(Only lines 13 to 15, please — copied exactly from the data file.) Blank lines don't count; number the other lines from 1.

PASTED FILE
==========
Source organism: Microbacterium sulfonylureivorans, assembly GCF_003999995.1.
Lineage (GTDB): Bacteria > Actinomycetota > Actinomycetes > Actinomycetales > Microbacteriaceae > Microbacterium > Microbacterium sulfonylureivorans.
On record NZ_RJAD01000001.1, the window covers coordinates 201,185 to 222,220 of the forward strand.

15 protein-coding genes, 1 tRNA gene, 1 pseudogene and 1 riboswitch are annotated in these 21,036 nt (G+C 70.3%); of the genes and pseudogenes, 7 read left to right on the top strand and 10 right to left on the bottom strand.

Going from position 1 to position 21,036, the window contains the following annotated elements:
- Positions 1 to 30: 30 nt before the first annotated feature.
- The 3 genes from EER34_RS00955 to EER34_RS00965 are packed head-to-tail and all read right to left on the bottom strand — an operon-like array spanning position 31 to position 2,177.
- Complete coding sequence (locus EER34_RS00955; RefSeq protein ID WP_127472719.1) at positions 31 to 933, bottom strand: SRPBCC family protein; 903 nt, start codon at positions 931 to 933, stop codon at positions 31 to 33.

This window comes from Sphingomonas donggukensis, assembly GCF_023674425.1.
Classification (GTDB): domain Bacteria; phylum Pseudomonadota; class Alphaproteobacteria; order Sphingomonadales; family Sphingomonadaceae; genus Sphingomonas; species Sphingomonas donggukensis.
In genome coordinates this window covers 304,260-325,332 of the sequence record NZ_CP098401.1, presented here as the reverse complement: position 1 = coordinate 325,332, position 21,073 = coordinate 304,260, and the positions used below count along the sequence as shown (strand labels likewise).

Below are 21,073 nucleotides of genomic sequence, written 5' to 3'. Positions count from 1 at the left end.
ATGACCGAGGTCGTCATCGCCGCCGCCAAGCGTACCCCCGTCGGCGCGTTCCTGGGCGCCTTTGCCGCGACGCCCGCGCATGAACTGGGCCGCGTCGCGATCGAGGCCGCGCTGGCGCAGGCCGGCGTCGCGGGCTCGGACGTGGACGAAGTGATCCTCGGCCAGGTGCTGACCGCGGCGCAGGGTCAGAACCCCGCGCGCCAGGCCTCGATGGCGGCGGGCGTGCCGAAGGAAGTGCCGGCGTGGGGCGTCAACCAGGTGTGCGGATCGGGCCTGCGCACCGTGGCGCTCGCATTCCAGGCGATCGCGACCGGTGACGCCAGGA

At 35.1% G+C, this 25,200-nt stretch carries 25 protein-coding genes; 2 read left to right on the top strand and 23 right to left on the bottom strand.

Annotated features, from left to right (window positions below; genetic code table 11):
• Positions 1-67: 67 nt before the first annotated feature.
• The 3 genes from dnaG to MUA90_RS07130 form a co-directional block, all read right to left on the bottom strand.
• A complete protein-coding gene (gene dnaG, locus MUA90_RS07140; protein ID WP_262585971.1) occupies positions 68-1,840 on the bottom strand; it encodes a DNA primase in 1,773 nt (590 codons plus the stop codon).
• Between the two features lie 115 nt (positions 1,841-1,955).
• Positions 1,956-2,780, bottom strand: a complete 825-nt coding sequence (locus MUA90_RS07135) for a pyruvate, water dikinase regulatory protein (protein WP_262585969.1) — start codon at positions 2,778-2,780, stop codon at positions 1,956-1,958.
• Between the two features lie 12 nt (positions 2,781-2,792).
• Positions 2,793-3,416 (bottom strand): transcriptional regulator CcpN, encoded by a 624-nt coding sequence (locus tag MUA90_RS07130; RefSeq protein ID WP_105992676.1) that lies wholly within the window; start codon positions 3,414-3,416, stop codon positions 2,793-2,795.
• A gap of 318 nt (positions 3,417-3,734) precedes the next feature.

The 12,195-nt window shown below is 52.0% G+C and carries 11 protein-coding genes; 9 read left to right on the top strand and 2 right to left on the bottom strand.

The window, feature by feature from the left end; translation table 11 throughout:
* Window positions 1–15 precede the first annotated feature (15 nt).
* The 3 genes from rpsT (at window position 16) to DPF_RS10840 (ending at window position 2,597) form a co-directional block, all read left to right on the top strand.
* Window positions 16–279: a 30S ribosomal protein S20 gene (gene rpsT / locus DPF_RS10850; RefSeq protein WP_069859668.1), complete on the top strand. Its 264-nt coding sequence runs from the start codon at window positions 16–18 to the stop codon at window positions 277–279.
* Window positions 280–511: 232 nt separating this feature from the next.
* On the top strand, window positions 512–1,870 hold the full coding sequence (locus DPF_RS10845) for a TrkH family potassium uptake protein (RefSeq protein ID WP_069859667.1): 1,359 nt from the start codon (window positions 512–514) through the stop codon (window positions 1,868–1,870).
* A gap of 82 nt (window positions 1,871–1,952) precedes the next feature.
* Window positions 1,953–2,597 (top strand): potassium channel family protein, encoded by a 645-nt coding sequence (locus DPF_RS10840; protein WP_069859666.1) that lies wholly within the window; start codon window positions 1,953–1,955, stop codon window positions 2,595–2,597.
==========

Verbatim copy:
ATGACCGAGGTCGTCATCGCCGCCGCCAAGCGTACCCCCGTCGGCGCGTTCCTGGGCGCCTTTGCCGCGACGCCCGCGCATGAACTGGGCCGCGTCGCGATCGAGGCCGCGCTGGCGCAGGCCGGCGTCGCGGGCTCGGACGTGGACGAAGTGATCCTCGGCCAGGTGCTGACCGCGGCGCAGGGTCAGAACCCCGCGCGCCAGGCCTCGATGGCGGCGGGCGTGCCGAAGGAAGTGCCGGCGTGGGGCGTCAACCAGGTGTGCGGATCGGGCCTGCGCACCGTGGCGCTCGCATTCCAGGCGATCGCGACCGGTGACGCCAGGA

At 35.1% G+C, this 25,200-nt stretch carries 25 protein-coding genes; 2 read left to right on the top strand and 23 right to left on the bottom strand.

Annotated features, from left to right (window positions below; genetic code table 11):